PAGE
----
The Aston Martin Virage convertible
Unless you’re a specialist in the auto sector’s complex distribution network, you’d be forgiven for thinking that large scale luxury car smuggling was confined to the most impoverished, war-torn territories where civil unrest simply prohibits the establishment of legitimate dealers and approved vendors. Albania, for instance, has become a byword for this sort of illicit trade over the past couple of decades.
So synonymous had the country become as a destination for smuggled luxury vehicles that earlier this year, Top Gear, a popular British television programme about high-octane cars, featured a tongue-in-cheek episode in which the presenters brought three luxury models (a Rolls-Royce Ghost, Mercedes-Benz S-Class and a Bentley Mulsanne) to the country’s capital, Tirana, to see which would be ‘most suitable for Albanian mafia bosses’.
Back in 1999, when the outside world first woke up to the seriousness of such high-end contraband, the Los Angeles Times ran a story outlining the social ills that lie behind the country’s unfortunate reputation for such illegal imports.
“For those perplexed by the preponderance of sleek Mercedes-Benz sedans on the potholed roads of a country that is, by a long shot, the poorest in Europe, there is a simple explanation: Most of them are stolen. The lawlessness that has prevailed in Albania since hard-line communism was overthrown…has bonded swimmingly with the ingenuity instilled by decades of deprivation to produce a thriving automobile market in a nation where almost no one can afford a legal purchase,” wrote the author.
“ A booming black market may become serious cause for concern among luxury carmakers in attractive, emerging markets ”
Because second-hand cars were being stolen off the streets of Western Europe and North America and sent via clandestine networks to countries like Albania, tt was largely the insurance companies in mature markets which were bearing the brunt of the expense of such organised crime syndicates. And the pattern has been much the same in other parts of the world since.
Only last month, Arab News revealed a twist on the phenomenon with the headline: “Luxury cars with Libyan plates are becoming a common sight in the Gaza Strip, a surprising side-effect of the unrest in the north African country.”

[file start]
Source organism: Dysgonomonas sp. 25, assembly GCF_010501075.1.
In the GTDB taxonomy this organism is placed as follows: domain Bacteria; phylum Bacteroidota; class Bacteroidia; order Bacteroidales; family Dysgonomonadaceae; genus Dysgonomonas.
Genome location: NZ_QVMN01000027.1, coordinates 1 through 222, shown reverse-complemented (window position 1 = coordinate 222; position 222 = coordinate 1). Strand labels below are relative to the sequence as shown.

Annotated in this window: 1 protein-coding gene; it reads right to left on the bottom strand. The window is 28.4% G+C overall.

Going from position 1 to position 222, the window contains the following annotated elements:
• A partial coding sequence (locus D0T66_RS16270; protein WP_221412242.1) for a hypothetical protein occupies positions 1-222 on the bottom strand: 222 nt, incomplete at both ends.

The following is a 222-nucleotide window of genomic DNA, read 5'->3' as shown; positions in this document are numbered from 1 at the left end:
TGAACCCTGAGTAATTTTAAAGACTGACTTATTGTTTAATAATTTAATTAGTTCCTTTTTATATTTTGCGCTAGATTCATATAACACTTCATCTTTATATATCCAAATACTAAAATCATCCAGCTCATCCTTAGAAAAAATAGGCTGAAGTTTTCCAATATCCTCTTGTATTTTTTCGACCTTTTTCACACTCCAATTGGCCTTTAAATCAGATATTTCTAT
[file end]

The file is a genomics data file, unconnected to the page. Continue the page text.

Like Albania, at present, Gaza is hardly an attractive market for luxury carmakers selling new vehicles at full price via legitimate channels, so the black market is not a substantial threat. But more recent news stories suggest that they may now have cause for concern.
Not only is there evidence of increased smuggling activity in frontier markets with pockets of potential (like a recent story from the AFP about Algeria) but smuggling rings are becoming increasingly sophisticated in important emerging markets too.
Land Rover Range Rover Sport interior
The big revelation of the week came from a feature in The Daily Telegraph about “a multi-million [dollar] scam to sell diplomatic vehicles to India’s rich and famous at cut-price rates by avoiding hefty import duties.”
Dean Nelson reported from New Dehli that “after a tax investigation exposed the alleged smuggling operation, nervous members of the super-rich have scrambled to avoid arrest by abandoning cars, including Bentleys and Aston Martins on the streets of New Delhi. More than 40 cars are now impounded in a government car park.”
What sets this ring apart from most of those prevalant in previous decades is the level of sophistication used on all sides of the racket to both deal and conceal. Perhaps more worryingly for luxury automakers, is that many of the targets of the smuggled vehicles were extremely high-profile individuals who could be attractive genuine clients or possibly even brand ambassadors. International diplomats residing the Indian capital, several Bollywood actors, cricket players and athletes, celebrities, civil servants and big businessmen were among those who purchased the estimated 300-400 smuggled cars.
Such stories have begun to cause some in the industry to call for action. With makers of fashion, accessories and other small luxury goods increasingly united in their plight over counterfeiting, some analysts now wonder whether their luxury peers in the auto sector may not be doing enough to collectively combat the illicit trade in smuggled cars.
The Mercedes Benz SLS